From the author of "The Blue Flower" comes a comic study of stiff upper lip in the face of small-town nastiness--"a perfect little gem" ("BBC Kaleidoscope"). "A marvelously piercing fiction".--"Times Literary Supplement".From the author of "The Blue Flower" comes a comic study of stiff upper lip in the face of small-town nastiness--"a perfect little gem" ("BBC Kaleidoscope"). "A marvelously piercing fiction".--"Times Literary Supplement".Read Less
Good. Trade paperback (US). Glued binding. 123 p. Audience: General/trade. IMAGE OF BOOK IS CORRECT. If you love books about bookstores this is one to select. Front and back of cover is of the inside of her shop. HIS AUTHOR HAS WRITTEN 12 BOOKS TO THIS DATE.
Good. Trade paperback (US). Glued binding. 128 p. Audience: General/trade. PAPERBACK TRADE. A book about an English woman, a widow, who took her savings and opened up a bookstore at a seaside town. Photo of book is correct. Only a bookstore stamp inside first endpaper.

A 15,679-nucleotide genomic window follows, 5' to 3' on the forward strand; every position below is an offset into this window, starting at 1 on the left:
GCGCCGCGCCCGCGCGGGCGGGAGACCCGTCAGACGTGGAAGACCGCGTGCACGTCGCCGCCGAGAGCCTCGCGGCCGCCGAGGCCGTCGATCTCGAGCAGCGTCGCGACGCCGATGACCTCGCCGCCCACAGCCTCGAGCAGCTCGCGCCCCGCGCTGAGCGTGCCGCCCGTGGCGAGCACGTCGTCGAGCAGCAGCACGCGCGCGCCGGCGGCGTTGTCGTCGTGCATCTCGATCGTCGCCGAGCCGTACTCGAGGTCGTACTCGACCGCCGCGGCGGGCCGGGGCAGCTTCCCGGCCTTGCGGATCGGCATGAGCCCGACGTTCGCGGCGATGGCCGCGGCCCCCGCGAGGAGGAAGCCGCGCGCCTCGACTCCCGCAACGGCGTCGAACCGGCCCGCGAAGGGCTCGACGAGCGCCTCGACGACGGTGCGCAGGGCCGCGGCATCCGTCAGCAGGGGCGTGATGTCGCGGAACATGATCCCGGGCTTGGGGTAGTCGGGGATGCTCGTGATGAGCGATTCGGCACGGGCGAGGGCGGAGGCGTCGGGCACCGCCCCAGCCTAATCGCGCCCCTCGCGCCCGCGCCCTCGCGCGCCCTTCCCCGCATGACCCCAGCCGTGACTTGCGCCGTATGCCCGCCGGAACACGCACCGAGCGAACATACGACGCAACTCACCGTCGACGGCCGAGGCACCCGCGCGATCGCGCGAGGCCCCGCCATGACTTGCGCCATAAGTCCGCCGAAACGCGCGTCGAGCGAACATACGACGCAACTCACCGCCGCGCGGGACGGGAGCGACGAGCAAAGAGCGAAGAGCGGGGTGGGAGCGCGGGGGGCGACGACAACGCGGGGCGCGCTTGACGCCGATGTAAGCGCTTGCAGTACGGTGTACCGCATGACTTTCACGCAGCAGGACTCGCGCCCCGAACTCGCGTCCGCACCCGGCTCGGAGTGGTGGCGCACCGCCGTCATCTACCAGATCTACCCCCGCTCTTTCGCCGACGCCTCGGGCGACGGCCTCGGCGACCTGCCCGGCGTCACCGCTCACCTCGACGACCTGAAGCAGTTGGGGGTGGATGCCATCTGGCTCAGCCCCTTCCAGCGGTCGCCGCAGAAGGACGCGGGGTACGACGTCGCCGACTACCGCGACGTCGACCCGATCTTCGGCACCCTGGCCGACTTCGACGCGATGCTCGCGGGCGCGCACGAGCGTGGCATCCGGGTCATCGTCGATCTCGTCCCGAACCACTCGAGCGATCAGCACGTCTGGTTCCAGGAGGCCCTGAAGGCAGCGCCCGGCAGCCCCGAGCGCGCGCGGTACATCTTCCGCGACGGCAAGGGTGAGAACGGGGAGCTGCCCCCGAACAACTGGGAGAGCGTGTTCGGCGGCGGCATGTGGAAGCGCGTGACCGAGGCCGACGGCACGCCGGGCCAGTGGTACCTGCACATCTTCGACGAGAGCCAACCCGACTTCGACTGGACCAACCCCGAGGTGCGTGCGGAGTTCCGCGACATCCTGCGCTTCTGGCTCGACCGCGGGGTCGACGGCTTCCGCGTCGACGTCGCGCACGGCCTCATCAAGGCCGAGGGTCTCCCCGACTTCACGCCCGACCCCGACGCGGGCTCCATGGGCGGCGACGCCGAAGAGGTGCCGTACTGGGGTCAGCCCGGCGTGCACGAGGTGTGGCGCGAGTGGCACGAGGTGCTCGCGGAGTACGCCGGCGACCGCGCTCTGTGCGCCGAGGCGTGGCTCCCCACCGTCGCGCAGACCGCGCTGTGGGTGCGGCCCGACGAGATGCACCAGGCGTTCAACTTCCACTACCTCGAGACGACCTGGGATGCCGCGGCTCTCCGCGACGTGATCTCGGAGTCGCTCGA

Publishers Weekly, 1997-07-21 Long unfamiliar to American readers, Fitzgerald began, last April, to get the attention she deserves when Mariner brought out her 1995 novel, The Blue Flower. This reprint of her 1978 novel, which was shortlisted for the Booker Prize (she won it the next year with Offshore), should enjoy a similar success. Its premise is straightforward: in 1959, Florence Greenĉ"small, wispy and wiry, somewhat insignificant from the front view, and totally so from the back"ĉdecides to use the small legacy left by her late husband to buy the Old House and start a bookshop in the tiny Suffolk town of Hardborough-by-the-Sea. One would think the inhabitants would be gratefulĉas they've been without a bookstore since the day, more than 100 years ago, when "a bookseller in the High Street... knocked down one of the customers with a folio when he grew too quarrelsome." But aside from a reclusive gentleman and a few schoolchildren, Green has no allies. Her purchase of the Old House has scotched a conniving local grande dame's vision of an "arts centre," and Green's few small successes (most notably with Lolita) provoke the animus of fellow merchants. Fitzgerald is mordantly funny, especially when exposing the foibles of the town's extremely petty population, but this is by no means a jolly tale of English eccentrics. Hardborough is more like the Newfoundland of Annie Proulx and Howard Norman than, say, the Sussex of E.F. Benson, and this delightfully chill, damp, gothic little chronicle brings brilliantly to life parochial politics, the anxieties of starting anew at middle-age, the bleakness of a deteriorating fishing town on the North Sea and, of course, the exigencies of running a bookstore. (Sept.)
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